Buy it: Amazon

This article contains affiliate links to products selected by our editors. Mental Floss may receive a commission for purchases made through these links.

5 Popular Back to the Future Fan Theories, Examined

Marty and Doc Brown were best friends. Too bad Doc had to kill him.
Marty and Doc Brown were best friends. Too bad Doc had to kill him.
Universal Pictures Home Entertainment

July marks the 35th anniversary of Back to the Future, the enduring sci-fi and comedy classic starring Michael J. Fox as Marty McFly, an amiable teen who strikes up an unlikely friendship with Emmett "Doc" Brown (Christopher Lloyd). Thanks to Doc's DeLorean time machine, Marty winds up in 1955 to save Doc’s life and to make sure his parents (Crispin Glover and Lea Thompson) fall in love, thereby ensuring his existence.

Fans of the film have spent the past several decades wrapping their minds around the movie’s time travel paradoxes and missing pieces of the plot. Take a look at some of the most popular theories, then check out Back to the Future and its sequels on Netflix to see if they carry any weight.

1. Marty McFly’s parents knew he was a time traveler.

Perhaps the biggest mystery of Back to the Future is why George and Lorraine McFly fail to notice that their grown son Marty bears a striking resemblance to the man they knew as “Calvin Klein” who dropped into their lives in 1955 to make sure their romance was intact. One theory explained by Redditor djbred18 offers that George and Lorraine did recognize him. “I mean they had 30 years to figure it out!” the user said. Crucially, George heard “Calvin” using the names of Darth Vader and the Vulcan race from Star Trek years before they materialized, a fact any science-fiction author like George would have picked up on. A scene late in the film where Marty’s parents give him a brand-new truck and offer a knowing smile could be read as a thank you for his efforts.

Speaking with The Hollywood Reporter in 2020, Back to the Future co-screenwriter Bob Gale explained that they didn't make the connection: It was a simple case of Marty’s parents not recognizing the man they had spent just a few days with 30 years prior. “I would ask anyone to think back to their own high school days and ask themselves how well they remember a kid who might have been at their school for even a semester,” he said. “Or someone you went out with just one time. If you had no photo reference, after 25 years, you’d probably just have a hazy recollection.”

2. Doc Brown was suicidal.

While testing his DeLorean in the Twin Pines Mall parking lot, Doc Brown steps directly in front of the car traveling at 88 mph. The only way he wouldn’t be crushed is if his experiment succeeded and the car vanishes. Yet Doc makes mention of his other experiments being disappointing. Given his lack of confidence in his own abilities, standing in front of the car appears to be a death wish.

When asked about this theory by the Canadian Broadcasting Corporation (CBC) in 2018, Christopher Lloyd wasn’t buying into it. “I don’t think so,” Lloyd said. “Because Doc had so much confidence in what he was doing, he didn’t worry about that ... maybe a little doubtful, but Doc didn’t have a grim nature.”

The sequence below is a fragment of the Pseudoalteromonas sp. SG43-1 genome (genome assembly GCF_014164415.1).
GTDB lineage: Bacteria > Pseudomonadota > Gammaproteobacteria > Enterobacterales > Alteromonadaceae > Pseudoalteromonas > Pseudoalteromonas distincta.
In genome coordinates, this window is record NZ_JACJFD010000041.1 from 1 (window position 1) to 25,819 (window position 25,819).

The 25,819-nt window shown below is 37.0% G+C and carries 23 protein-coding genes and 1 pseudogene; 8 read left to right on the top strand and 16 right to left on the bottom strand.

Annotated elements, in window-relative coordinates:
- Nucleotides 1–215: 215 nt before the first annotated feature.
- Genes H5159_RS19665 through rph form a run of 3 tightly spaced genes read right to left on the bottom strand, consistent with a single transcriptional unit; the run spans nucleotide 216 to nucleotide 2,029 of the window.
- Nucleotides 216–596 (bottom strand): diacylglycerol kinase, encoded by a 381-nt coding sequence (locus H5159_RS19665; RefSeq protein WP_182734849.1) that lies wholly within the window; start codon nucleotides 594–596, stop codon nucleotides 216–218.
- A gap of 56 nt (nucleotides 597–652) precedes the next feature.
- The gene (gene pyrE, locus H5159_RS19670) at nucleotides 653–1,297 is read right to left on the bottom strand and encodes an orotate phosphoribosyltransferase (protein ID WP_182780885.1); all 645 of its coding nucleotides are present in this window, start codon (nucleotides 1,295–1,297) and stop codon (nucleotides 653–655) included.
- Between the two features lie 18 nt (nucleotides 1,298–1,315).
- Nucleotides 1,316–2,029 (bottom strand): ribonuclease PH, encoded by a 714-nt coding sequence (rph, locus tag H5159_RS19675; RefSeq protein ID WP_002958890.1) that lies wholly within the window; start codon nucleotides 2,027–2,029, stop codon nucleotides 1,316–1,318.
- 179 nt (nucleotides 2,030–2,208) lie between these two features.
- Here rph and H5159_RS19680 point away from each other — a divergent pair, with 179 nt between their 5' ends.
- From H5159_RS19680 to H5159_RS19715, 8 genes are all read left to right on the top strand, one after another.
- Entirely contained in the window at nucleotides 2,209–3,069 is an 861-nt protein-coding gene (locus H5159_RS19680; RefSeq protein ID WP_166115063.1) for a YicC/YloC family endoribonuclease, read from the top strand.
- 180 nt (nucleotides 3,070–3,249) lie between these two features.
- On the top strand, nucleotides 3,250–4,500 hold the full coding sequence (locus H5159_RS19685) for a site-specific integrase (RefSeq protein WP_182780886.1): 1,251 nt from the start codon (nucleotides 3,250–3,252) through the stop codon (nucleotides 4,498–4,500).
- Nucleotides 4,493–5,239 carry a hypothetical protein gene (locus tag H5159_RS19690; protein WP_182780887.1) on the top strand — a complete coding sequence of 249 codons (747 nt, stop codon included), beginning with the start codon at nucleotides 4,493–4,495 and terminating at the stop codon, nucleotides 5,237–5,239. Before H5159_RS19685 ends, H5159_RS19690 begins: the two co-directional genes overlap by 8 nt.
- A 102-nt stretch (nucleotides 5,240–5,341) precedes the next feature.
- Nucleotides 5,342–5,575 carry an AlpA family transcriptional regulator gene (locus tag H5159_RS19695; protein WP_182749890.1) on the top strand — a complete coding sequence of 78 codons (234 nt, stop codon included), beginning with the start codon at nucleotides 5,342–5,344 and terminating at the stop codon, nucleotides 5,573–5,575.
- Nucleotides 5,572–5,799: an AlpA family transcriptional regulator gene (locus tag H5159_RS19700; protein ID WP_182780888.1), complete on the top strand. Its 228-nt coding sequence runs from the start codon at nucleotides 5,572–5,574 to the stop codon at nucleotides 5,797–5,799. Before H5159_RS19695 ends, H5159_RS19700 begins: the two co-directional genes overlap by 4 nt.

However, Lloyd did add that: “You’ve given me a lot to think about though.”

3. Marty McFly’s actions altered his girlfriend’s appearance.

Elisabeth Shue, Michael J. Fox, and Christopher Lloyd in 'Back to the Future Part II' (1989)
Elisabeth Shue, Michael J. Fox, and Christopher Lloyd in Back to the Future Part II (1989).
Universal Pictures Home Entertainment

In the first Back to the Future, actress Claudia Wells portrays Jennifer Parker, Marty’s girlfriend. In 1989’s Back to the Future Part II, Elizabeth Shue took over the role because Wells was dealing with an illness in her family. For a series about time travel, it might be easy to explain why Jennifer’s appearance changes. According to Reddit user j1ggy, Marty’s presence resulted in unseen but demonstrative effects in the lives of Jennifer’s parents, possibly even resulting in Jennifer having a different mother or father. Because Marty seems slightly confused by Jennifer at the beginning of Back to the Future Part II, it’s possible he realizes he changed the past to the point that his girlfriend is now physically different.

4. Marty may have actually turned Biff Tannen’s life around.

At the beginning of Back to the Future, we see town bully Biff Tannen pushing around George McFly and demanding he perform Biff's work duties at their office. At the end of the film, Biff is in a subservient role, waxing George’s car as part of his work owning an auto detailing company. But, as Reddit user SatNav points out, that may have been best for Biff. He went from being dependent on George to assist him with his job to owning his own small business.

5. Doc Brown kills Marty.

At the conclusion of Back to the Future, time-traveling Marty returns from 1955 to witness 1985 Marty disappearing in the DeLorean. While that’s presumably Marty heading back to 1955, one theory has posited that Doc Brown is sending 1985 Marty either to his death or exiling him in time to make room for the returning 1955 Marty. Had he allowed 1985 Marty to continue living, he could have gone back to 1955 to meet the Marty already there. That, or two versions of Marty would have been running around Hill Valley in 1985.

Christopher Lloyd has dismissed this theory. “Doc would never send Marty off to his death, in any kind of scenario,” he told the CBC in 2018. “Doc couldn’t live with that.”